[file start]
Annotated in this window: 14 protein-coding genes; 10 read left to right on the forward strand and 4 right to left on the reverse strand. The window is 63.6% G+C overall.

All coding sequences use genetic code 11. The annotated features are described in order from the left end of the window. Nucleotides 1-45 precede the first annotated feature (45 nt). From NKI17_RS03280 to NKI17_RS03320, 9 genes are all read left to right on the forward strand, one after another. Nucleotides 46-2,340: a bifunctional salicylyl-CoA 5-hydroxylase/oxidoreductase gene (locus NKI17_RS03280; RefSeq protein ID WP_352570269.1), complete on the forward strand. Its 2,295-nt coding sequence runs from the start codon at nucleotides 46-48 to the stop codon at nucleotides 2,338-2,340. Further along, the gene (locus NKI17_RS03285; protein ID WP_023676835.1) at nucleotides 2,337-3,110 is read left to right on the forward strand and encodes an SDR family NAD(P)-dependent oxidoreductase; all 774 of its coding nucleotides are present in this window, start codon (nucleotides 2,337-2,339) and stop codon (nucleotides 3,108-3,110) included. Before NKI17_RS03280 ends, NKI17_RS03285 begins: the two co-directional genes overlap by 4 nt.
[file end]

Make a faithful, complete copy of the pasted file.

Annotated in this window: 14 protein-coding genes; 10 read left to right on the forward strand and 4 right to left on the reverse strand. The window is 63.6% G+C overall.

All coding sequences use genetic code 11. The annotated features are described in order from the left end of the window. Nucleotides 1-45 precede the first annotated feature (45 nt). From NKI17_RS03280 to NKI17_RS03320, 9 genes are all read left to right on the forward strand, one after another. Nucleotides 46-2,340: a bifunctional salicylyl-CoA 5-hydroxylase/oxidoreductase gene (locus NKI17_RS03280; RefSeq protein ID WP_352570269.1), complete on the forward strand. Its 2,295-nt coding sequence runs from the start codon at nucleotides 46-48 to the stop codon at nucleotides 2,338-2,340. Further along, the gene (locus NKI17_RS03285; protein ID WP_023676835.1) at nucleotides 2,337-3,110 is read left to right on the forward strand and encodes an SDR family NAD(P)-dependent oxidoreductase; all 774 of its coding nucleotides are present in this window, start codon (nucleotides 2,337-2,339) and stop codon (nucleotides 3,108-3,110) included. Before NKI17_RS03280 ends, NKI17_RS03285 begins: the two co-directional genes overlap by 4 nt.